So I appreciate that so much, thank you for listening, thank you for engaging. I am so grateful for this opportunity to just connect with you in this way.
So far in this series on Boundaries and the Bible, we've been laying a foundation about how to first connect to yourself. The importance of making a promise to yourself. The importance of learning how to even know, deep inside yourself, what you need, what you want.
Maybe when one of your boundaries has been violated, it's hard, as I say a million times. It's an incredibly hard to set healthy boundaries with other people, if you don't know what you need to say yes to in your own life, in your own soul, in your own work of healing first.
So we've really been laying this foundation. Last week we went into looking at our areas of wounding, even at our areas of sin, where we might be tempted to react out of our hurt instead of respond in a healthy way. So we've been really doing this inner work.
Well, today, it's finally time, we're going to start to look externally, to the patterns of behavior that are around us in the other people in our lives. So finally today, we're going to get into how we can understand those behaviors that come our way, and how we can be wise in responding to other people's behaviors. Whether it's toxicity or even healthy people, who are behaving in a way that we need to address.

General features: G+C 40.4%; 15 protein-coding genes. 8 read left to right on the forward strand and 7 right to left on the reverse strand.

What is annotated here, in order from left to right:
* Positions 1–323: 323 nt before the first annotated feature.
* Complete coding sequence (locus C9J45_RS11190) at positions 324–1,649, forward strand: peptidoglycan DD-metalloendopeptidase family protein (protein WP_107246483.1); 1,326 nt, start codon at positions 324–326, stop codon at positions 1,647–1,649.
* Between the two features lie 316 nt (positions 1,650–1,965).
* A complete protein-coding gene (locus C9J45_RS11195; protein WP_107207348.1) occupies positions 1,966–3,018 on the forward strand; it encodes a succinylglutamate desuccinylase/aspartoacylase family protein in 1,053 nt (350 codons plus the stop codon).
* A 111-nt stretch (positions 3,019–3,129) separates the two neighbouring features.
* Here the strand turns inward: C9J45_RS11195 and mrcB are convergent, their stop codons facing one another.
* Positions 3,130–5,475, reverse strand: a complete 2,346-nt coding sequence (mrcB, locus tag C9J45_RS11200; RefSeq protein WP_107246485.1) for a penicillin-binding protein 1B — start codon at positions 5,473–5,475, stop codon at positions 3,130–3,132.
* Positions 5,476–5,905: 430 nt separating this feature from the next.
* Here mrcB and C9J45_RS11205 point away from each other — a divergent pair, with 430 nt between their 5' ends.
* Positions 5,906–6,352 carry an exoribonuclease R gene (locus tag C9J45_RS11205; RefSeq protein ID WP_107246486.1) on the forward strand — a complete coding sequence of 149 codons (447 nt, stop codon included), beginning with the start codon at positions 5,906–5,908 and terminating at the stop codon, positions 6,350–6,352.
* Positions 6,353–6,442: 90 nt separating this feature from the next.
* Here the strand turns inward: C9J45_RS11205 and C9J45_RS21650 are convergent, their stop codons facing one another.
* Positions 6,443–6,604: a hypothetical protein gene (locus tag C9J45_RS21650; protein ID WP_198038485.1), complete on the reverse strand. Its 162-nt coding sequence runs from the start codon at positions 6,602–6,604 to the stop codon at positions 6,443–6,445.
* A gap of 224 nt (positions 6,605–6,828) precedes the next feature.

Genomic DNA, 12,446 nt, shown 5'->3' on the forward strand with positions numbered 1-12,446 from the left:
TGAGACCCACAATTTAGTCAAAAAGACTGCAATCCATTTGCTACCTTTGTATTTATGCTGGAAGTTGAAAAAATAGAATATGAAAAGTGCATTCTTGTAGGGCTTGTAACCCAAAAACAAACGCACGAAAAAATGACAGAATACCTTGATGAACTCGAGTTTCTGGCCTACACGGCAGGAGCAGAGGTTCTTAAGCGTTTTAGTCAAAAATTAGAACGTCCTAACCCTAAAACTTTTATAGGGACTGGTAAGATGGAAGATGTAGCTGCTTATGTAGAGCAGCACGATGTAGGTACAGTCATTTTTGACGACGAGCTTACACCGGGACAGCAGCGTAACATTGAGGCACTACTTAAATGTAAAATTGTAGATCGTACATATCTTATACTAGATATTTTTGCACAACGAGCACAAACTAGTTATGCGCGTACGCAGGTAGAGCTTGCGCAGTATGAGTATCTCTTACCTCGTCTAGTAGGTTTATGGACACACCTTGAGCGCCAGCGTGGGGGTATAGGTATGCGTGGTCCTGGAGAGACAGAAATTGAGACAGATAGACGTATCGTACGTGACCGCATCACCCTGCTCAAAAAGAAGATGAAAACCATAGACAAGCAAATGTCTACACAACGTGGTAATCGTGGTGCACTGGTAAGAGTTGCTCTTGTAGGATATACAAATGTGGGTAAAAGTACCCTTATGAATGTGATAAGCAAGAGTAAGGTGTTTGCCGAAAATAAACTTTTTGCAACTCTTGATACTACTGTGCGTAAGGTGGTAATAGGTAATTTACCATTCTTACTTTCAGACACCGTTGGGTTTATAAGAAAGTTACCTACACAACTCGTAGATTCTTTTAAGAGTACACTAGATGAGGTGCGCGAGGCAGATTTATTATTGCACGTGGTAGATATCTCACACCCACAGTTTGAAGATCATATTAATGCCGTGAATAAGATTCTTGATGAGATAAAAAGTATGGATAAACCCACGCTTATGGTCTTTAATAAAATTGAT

So here are a couple of thoughts that a few of you shared with me, after last week's episode, and they lead into today's episode. So I want to read them out loud to you. Austin wrote in and said it reminded him of a quote, and this is the quote, we're trying to figure out who said this. So if anyone knows please leave a comment. But the quote is, "We are more wounded than wicked." And I thought that was a really great way to summarize last week's episode.
Yes, we have to pay attention to the sin in our lives. But as we consistently move toward health, move toward healing, turn away from those impulses, we become more healthy. And, yes, we'll still have wounds, but we're going to move away from this word, "Wickedness". We're going to get into that today.
Here's another question that came my way that I want to get into today, what about evil? So a few of you left me notes with questions like these, after last week's episode.
"How does this idea of woundedness apply to narcissists and even sociopaths? Do we still think of them as wounded, or is there a point at which someone is simply acting out of sheer malice?" That's a great question, and it raises this topic of what I'm going to call evil.
So if we're mostly wounded and mostly sinning, as a result of woundedness. And we're constantly working to notice where we've been wounded, where we might be tempted to miss the mark, there's hope.
There's so much hope. There's hope for healing. There's hope that we can become increasingly healthy. There's hope that we can continue to show compassion for ourselves, for our loved ones, as we are on this journey that we'll never fully achieve.
We're never going to fully become the healthiest, best version of ourselves this side of heaven. But we can certainly become more and more, and more healthy. So there's a lot of hope right in that message.
But in this question, that a few of you sent me, there's this idea of, but what about people who are consistently choosing to do harm? They're not turning away, as we talked last week, they're not repenting or just turning away from sin. They're not turning toward this work of healing.